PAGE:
I had a fascination with model cars when I was a kid, nothing unusual for a young gearhead. It all started when I was about three or four years old and saw some of the ones my dad had built in his teens, still on display in his old bedroom at my grandparents’ house.
Around the age of six I was shopping with my dad at K-Mart one day and he suggested we buy a model to build together. I can’t remember if he or I chose it, but we got a Chevrolet Monte Carlo SS — this was back when the real car was still in production. This was the first of many I built, or should I say attempted to build. My perfectionism always got the best of me, especially when it came to painting the body, I was not too good with spray paint and never got a good finish so more often than not I would just give up at that stage. I had amassed a nice collection of body-less model cars.
My interested in building models fizzled out in my early teens, mainly because I found the process of building them frustrating and by this point I was beginning to tinker with real cars.
Then in my early 20s I was wandering through a department store with my girlfriend (now wife) when I saw a kit for an ’81 Chevy Citation. Even cooler, this was the X-11, the sport version. My interest was suddenly reignited. I bought it.
You’re probably wondering why a crappy and failed early ’80s GM compact would make me want to start to build model cars again. Well, at that time in life I was feeling pretty nostalgic for my childhood, a time when there were not just one but three front-wheel-drive X-Body GM cars in my family. Shortly after I was born my parents decided to trade in their perfectly good first-generation Toyota Celica for a practical family car — a brand new ’80 Chevy Citation, the “first Chevy for the ’80s” and the first front-wheel-drive mainstream family car made by GM. This inspired my dad’s parents to get one themselves. My mom’s parents had a Skylark which was the Buick variant of the X-Body platform.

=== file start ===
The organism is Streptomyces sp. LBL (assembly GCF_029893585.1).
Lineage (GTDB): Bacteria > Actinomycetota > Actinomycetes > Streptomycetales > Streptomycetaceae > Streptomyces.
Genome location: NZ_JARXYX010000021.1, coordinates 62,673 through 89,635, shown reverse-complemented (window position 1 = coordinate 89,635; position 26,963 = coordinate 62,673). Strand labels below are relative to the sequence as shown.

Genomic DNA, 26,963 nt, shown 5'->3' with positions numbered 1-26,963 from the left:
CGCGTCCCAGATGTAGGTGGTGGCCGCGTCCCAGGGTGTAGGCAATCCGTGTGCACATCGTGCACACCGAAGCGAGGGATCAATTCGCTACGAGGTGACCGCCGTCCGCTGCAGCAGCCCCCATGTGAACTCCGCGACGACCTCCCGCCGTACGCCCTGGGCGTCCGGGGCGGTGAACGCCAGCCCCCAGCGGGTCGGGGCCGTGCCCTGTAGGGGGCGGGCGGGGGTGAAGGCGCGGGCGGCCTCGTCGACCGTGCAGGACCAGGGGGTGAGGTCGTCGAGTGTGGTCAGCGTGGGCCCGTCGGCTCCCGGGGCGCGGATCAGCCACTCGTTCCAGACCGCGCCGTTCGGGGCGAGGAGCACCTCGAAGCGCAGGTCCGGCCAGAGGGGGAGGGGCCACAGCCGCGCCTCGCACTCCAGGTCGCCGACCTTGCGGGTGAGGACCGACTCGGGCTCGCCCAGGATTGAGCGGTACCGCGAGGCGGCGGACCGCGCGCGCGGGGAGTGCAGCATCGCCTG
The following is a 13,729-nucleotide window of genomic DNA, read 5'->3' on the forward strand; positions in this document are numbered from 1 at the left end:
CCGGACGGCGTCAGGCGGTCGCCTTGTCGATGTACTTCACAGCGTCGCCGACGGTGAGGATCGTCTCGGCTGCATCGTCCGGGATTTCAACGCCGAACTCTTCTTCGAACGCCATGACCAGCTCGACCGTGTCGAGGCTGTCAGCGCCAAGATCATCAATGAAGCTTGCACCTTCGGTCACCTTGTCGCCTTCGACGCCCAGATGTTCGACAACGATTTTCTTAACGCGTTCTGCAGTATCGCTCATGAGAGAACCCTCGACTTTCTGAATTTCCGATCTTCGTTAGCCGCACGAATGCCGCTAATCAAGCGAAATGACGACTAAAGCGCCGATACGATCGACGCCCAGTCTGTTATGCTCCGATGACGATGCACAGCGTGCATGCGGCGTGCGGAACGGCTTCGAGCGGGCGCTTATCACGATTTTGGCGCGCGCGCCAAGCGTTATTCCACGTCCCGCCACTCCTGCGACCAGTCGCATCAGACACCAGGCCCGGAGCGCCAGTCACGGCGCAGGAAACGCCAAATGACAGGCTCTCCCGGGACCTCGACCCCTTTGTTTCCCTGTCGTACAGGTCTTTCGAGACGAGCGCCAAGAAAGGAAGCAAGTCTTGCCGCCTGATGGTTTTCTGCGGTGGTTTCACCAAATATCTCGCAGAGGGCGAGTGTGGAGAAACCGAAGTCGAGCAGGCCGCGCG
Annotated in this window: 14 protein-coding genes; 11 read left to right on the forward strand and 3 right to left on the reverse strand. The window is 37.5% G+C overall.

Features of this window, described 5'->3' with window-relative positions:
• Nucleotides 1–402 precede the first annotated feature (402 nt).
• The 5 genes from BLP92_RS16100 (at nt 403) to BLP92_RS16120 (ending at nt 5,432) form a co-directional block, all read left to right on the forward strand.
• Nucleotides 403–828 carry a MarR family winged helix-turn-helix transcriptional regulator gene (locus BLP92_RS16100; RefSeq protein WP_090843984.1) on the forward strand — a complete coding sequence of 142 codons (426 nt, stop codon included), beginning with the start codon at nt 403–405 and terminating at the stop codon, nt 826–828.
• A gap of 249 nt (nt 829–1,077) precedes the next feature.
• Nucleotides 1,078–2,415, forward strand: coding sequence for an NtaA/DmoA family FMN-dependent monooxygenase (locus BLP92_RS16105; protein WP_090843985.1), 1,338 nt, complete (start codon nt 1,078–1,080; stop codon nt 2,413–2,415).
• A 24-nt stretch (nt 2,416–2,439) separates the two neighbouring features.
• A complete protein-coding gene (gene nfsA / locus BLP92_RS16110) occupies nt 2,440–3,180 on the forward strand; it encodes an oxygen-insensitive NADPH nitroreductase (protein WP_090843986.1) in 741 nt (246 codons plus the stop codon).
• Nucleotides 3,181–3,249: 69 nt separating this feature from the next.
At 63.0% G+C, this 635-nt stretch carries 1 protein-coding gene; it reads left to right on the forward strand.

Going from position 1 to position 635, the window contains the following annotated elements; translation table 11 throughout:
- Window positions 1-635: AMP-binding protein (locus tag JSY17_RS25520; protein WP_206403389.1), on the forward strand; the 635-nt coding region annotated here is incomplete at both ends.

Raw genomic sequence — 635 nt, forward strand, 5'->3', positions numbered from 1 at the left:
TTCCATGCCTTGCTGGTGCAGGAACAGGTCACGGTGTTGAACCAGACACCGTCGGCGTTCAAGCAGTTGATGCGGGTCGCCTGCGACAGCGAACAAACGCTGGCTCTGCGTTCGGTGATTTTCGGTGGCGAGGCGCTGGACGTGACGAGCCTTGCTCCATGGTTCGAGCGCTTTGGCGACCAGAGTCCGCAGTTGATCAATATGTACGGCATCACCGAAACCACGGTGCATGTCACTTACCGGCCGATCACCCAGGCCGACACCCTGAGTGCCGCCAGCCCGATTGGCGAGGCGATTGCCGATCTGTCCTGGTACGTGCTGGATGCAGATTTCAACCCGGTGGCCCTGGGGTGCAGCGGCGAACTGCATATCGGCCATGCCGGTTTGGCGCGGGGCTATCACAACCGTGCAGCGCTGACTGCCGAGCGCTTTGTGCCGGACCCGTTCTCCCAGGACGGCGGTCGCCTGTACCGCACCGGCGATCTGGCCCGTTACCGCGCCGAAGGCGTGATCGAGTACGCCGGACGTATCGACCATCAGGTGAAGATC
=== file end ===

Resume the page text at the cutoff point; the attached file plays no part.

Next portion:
Me with the old Citation, circa 1986.
Back to model building.
So after buying the Citation kit and a bunch of paint and glue I went to work building it. As an aside, I distinctly remember this was in February 2003 as a special report about the Space Shuttle Columbia disaster had come on the TV as I sat at the dining room table of my apartment, my makeshift workshop. It started to go together really well and I was happy to have rediscovered the joys of model building. I had painted the interior a darker blue and the exterior a lighter blue, just like my parents’ old car.
In the interim I’d started buying more kits including a Revell Datsun 240z (just like the real one my dad had in the ’70s) and a Heller Citroen DS19 (my dream car) with the intention of building them. But I had hit a wall with the Citation, I was not happy with the way the body paint was coming out, too much orange peel and not enough shine. So I put it back in the box and gave up.
So nine years later in 2012 I still have the unfinished model of the Chevy Citation sitting in a box, in fact the photo above was taken this morning. The other kits are still unbuilt and gathering dust. Now and then I still think about trying to finish that kit and build the others. I’d probably need to get new paint and glue, the stuff I have is likely so old that it’s no good anymore.
My life is a lot different now than it was then — I have a house, a real job, a marriage, a daughter, two dogs and three project cars so who knows if I’ll ever get back into building models again. Last night I saw a Facebook post from a friend who said he was building his first kit in years, a ’49 Mercury. Maybe that will be enough to inspire me, it at least got me thinking about it again. If it happens you’ll read about it here first.